Applying alternating twists to cylindrical container found to cause dice to line up

December 7, 2017 by Bob Yirka report
Applying alternating twists to cylindrical container found to cause dice to line up
Experimental cell and sketch of the twist excitation. The pictures show the initial (left) and final (right) states for a ensemble of 25 000 cubes submitted to N = 3×105 twists of intensity Γ=1.01. Credit: Physical Review Letters (2017). DOI: 10.1103/PhysRevLett.119.228002

(Phys.org)—A small team of researchers from Universidad de Navarrahas in Spain and Cinvestav Unidad Monterrey in Mexico has found that applying alternating twists to a cylinder full of square dice causes the dice to line up. In their paper published in the journal Physical Review Letters, the group describes their experiments with agitating dice and what they found.

Most people have witnessed what happens when randomly agitating a jar full of rocks, nuts or other hard objects—over a short time, they line up in a way that causes them to become more compacted. Manufacturers have learned to take advantage of this by designing machines that agitate or tap containers to compress the materials. In this new effort, the researchers report that alternating agitation does an even better job, at least with small, square objects.

In their experiments, the researchers loaded 25,000 plastic dice, each approximately a half-centimeter on a side, into a clear . They then applied different agitation effects to the cylinder to see which might cause the most effective compaction. They found that an alternating twisting, similar to that used by a common clothes washing machines worked best—but only when enough acceleration was applied. They found that the applied rotation exerted an outward force against the walls of the cylinder while the jolt that occurred when a spin motion was suddenly halted and then reversed caused the dice to shuffle slightly. Applying the alternating twisting technique caused the dice to line up top to bottom and also to form concentric circles when looked at from above.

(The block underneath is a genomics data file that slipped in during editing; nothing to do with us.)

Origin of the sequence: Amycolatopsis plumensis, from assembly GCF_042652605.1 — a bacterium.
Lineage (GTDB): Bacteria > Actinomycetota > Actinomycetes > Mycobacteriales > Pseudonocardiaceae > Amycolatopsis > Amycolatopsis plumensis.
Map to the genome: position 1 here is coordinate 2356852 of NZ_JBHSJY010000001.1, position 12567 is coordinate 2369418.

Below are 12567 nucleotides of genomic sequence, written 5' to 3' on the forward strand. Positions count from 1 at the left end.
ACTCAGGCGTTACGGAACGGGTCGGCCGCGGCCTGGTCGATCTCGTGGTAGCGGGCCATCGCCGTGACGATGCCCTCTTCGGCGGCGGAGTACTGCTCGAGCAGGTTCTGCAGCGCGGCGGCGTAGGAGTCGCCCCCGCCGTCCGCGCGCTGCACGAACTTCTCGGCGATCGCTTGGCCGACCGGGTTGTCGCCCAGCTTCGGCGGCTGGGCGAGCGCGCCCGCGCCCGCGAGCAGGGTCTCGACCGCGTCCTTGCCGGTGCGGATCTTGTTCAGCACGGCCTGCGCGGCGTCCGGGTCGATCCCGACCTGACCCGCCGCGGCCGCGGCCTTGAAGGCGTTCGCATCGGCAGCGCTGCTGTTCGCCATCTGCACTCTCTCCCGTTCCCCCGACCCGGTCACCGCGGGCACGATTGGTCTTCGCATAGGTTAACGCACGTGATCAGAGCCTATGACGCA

With the angular acceleration below the threshold, the twisting oscillation does not lead to complete ordering of the dice in the center, even after a day of agitation (100,000 twists), as shown in this time-lapse video. (A logarithmic time scale is used, with identical intervals of time passing between images for 100; 1000; 10,000; and 100,000 cycles.). Credit: K. Asencio et al., Phys. Rev. Lett. (2017)

The researchers also found that for the technique to work, enough rotational acceleration had to be applied to sufficiently cause a useful amount of movement by the dice when it was suddenly halted. More specifically, they found that acceleration of approximately half that of gravity caused the dice to reach a maximum density after 10,000 alternating twists. Lower accelerations were not sufficient to cause the dice to line up in a reasonable amount of time.

The researchers suggest their findings offer a possible new means of compacting materials as part of a manufacturing processes.

Explore further: Predicting a die throw

More information: K. Asencio et al. Experimental Study of Ordering of Hard Cubes by Shearing, Physical Review Letters (2017). DOI: 10.1103/PhysRevLett.119.228002